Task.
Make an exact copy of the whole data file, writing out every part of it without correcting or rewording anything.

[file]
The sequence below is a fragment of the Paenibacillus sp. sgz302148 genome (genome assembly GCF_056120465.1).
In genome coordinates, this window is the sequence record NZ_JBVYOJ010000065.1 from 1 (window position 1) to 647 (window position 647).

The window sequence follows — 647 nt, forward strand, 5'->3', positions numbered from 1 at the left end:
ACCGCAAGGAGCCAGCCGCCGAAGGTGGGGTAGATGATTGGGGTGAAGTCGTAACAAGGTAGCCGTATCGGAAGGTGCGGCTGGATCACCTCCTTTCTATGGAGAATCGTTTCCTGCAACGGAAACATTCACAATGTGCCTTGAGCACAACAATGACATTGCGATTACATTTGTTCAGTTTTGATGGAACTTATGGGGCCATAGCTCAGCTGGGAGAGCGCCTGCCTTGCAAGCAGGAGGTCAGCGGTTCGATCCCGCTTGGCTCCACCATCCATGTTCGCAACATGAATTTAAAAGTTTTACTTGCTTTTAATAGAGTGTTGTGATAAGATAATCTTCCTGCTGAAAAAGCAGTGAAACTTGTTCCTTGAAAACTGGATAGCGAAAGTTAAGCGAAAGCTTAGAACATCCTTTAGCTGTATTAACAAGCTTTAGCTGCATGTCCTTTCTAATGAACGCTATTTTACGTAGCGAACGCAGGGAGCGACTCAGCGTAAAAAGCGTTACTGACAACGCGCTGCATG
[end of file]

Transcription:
The sequence below is a fragment of the Paenibacillus sp. sgz302148 genome (genome assembly GCF_056120465.1).
In genome coordinates, this window is the sequence record NZ_JBVYOJ010000065.1 from 1 (window position 1) to 647 (window position 647).

The window sequence follows — 647 nt, forward strand, 5'->3', positions numbered from 1 at the left end:
ACCGCAAGGAGCCAGCCGCCGAAGGTGGGGTAGATGATTGGGGTGAAGTCGTAACAAGGTAGCCGTATCGGAAGGTGCGGCTGGATCACCTCCTTTCTATGGAGAATCGTTTCCTGCAACGGAAACATTCACAATGTGCCTTGAGCACAACAATGACATTGCGATTACATTTGTTCAGTTTTGATGGAACTTATGGGGCCATAGCTCAGCTGGGAGAGCGCCTGCCTTGCAAGCAGGAGGTCAGCGGTTCGATCCCGCTTGGCTCCACCATCCATGTTCGCAACATGAATTTAAAAGTTTTACTTGCTTTTAATAGAGTGTTGTGATAAGATAATCTTCCTGCTGAAAAAGCAGTGAAACTTGTTCCTTGAAAACTGGATAGCGAAAGTTAAGCGAAAGCTTAGAACATCCTTTAGCTGTATTAACAAGCTTTAGCTGCATGTCCTTTCTAATGAACGCTATTTTACGTAGCGAACGCAGGGAGCGACTCAGCGTAAAAAGCGTTACTGACAACGCGCTGCATG